In the wake of the Westminster Bridge attack (22/3/2017), teachers around the country face pupils’ questions and attempt to offer explanations that they, like everyone else, are unprepared for. Yet, their ability to create safe space for, facilitate discussion of and mediate such topics, matters significantly, for the understanding of young people and their communities.
The actions of mass-murder by a 52-year-old criminal male, should make an emotional but not complex classroom discussion. Yet his conversion to Islam, and his association with Birmingham, a city of a 22% Muslim population, means discussion of this topic get mixed up with the sensitivity of the Prevent Duty, and thus makes negotiating this topic in the classroom more complex than it should be.
My doctoral research examines the impact of the required duty to prevent extremism made statutory in the Counter-Terrorism and Security Act (2015), whereby teachers must identify and prevent radicalisation. Subsequently, Ofsted (2015) required schools to overtly demonstrate the ability to safeguard against extremism and to promote ‘Fundamental British Values’ (2014) through the curriculum. My research, started in 2015, examines experiences of Muslim pupils in secondary schools in the current environment using interviews, questionnaires and discussions with pupils and teachers in a range of UK schools.
With the dual issues of securitisation and Islamophobia, being a Muslim teenager, born after 2001, has meant a life-time of growing up in a society of mistrust and suspicion. My research uses the methodology of Grounded Theory (Charmaz,2014) to hear the views of Muslim pupils, much discussed in our society, yet rarely asked for or heard. It asks how they negotiate their identity and ideas in this environment. Furthermore, how they can best be supported to grow in confidence, when that confidence is so frequently undermined by the media and political rhetoric.
My research would indicate that many Muslim students develop wariness; self censoring what they say and how it will come across. They are aware that they are perceived as the ‘other’, despite seeing themselves as ordinary teenagers. Similarly, Muslim parents at home are encouraging their children to be cautious, concerned their children might speak and be identified as ‘radical’. Areas of concern include, a daughter putting on a headscarf or wanting a space to pray in school, both normal occurrences in many Muslim teenagers’ lives. Yet these, in light of the duty to identify extremism, is potentially diagnosed as increased religiosity, a radicalisation identifier (2012).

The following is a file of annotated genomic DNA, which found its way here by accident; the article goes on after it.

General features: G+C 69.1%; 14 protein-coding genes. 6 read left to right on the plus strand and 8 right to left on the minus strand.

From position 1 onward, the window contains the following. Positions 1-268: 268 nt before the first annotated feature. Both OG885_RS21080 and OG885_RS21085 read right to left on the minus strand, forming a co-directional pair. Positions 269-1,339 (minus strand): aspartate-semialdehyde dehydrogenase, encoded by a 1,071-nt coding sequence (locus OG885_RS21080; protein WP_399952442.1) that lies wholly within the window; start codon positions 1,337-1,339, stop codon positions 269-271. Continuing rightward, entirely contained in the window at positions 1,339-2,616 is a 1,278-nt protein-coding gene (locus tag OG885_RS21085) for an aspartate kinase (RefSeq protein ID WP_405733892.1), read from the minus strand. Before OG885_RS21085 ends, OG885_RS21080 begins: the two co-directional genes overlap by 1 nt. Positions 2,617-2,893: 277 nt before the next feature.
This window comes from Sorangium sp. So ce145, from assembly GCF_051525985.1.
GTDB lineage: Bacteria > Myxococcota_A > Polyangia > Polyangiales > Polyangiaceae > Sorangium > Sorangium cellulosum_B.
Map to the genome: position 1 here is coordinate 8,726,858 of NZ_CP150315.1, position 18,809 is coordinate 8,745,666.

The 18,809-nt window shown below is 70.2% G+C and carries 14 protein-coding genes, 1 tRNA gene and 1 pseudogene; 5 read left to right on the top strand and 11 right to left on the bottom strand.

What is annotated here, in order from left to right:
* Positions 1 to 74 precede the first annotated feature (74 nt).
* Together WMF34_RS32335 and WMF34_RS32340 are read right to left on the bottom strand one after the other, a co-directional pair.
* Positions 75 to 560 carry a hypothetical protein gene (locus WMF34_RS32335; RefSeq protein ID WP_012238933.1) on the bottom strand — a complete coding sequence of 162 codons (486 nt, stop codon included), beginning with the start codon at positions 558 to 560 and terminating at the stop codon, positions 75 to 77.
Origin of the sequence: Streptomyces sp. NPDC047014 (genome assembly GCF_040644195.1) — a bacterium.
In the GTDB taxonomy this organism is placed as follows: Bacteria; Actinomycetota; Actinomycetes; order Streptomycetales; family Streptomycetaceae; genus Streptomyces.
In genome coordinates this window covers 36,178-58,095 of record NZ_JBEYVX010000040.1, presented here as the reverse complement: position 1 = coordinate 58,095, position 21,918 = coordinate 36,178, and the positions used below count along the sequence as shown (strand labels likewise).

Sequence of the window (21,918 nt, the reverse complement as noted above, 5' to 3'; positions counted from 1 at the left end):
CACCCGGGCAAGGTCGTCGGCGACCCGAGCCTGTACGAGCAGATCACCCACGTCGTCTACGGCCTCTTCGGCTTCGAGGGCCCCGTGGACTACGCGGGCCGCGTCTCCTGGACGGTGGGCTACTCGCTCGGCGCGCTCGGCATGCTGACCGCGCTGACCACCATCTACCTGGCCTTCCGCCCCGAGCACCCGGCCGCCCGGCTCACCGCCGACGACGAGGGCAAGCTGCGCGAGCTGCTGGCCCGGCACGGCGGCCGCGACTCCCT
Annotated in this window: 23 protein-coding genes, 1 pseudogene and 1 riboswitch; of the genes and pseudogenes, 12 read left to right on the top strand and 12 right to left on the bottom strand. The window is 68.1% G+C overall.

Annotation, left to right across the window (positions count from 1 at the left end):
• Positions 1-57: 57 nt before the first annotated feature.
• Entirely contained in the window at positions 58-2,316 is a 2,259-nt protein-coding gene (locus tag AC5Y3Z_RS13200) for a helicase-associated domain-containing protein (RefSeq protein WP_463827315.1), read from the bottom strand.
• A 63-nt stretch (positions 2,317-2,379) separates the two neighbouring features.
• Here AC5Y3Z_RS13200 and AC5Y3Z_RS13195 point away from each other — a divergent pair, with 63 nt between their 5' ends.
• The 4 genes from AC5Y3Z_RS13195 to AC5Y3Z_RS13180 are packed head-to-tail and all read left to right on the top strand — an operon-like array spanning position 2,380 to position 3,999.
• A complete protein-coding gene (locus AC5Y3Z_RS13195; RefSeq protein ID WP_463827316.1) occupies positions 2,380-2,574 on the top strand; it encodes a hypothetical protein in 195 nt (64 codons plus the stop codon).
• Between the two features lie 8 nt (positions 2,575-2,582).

In the wake of this week’s events, acknowledgment needs to be given to the part played by teachers, in discussing, mediating and explaining these events
From my research data, teachers desire to mediate between the pupils and the outside world, helping the pupils to grow up confidently and holistically. However, in the wake of this week’s events, acknowledgment needs to be given to the part played by teachers of all subjects and age groups, nationwide, in discussing, mediating and explaining these events. Teachers need greater confidence to be able to discuss these issues, not feeling pressure, but rather feel able to open their classroom as a safe space for free uninhibited discussion. Yet, with an environment of anxiety on behalf of both the teachers and, particularly Muslim pupils, this space for discussion is hard to negotiate and create.
Instead of Prevent taking up teacher training CPD hours, my research shows teachers desire to be supported in their ability to facilitate discussion in class. They also want to understand more greatly the needs and sensitivities in the class. Moreover, teachers recognise the risk of making Muslim pupils feel like they are in the spot-light in subjects such as PSHE and Citizenship with over-emphasis on Prevent and even British Values. Although, attempts are made to mention far-right extremism and other forms of religious extremism, radicalisation in our current society is automatically associated and synonymous with Muslims. Events such as Jo Cox (MP)’s murder (16/6/2016) remind society that it is not. However, with the ongoing media rhetoric and the Prevent agenda predominantly associating Islam and radicalisation, it is hard for teachers, despite their best intentions, to either remain free of absorbing this message, or successfully be able to dissipate this message among their pupils.
Charmaz, K. (2014) Constructing Grounded Theory, London, Sage.
HM Government: Counter-Terrorism and Security Act (2015) Found at: http://www.legislation.gov.uk/ukpga/2015/6/contents/enacted
Department for Education (June: 2015) The Prevent Duty: Departmental advice for schools and childcare providers.
Department for Education (2014) Guidance: Promoting fundamental British values through SMSC
Youth Justice Board of England and Wales (2012) Preventing Religious Radicalisation and Violent Extremism https://www.gov.uk/government/uploads/system/uploads/attachment_data/file/396030/preventing-violent-extremism-systematic-review.pdf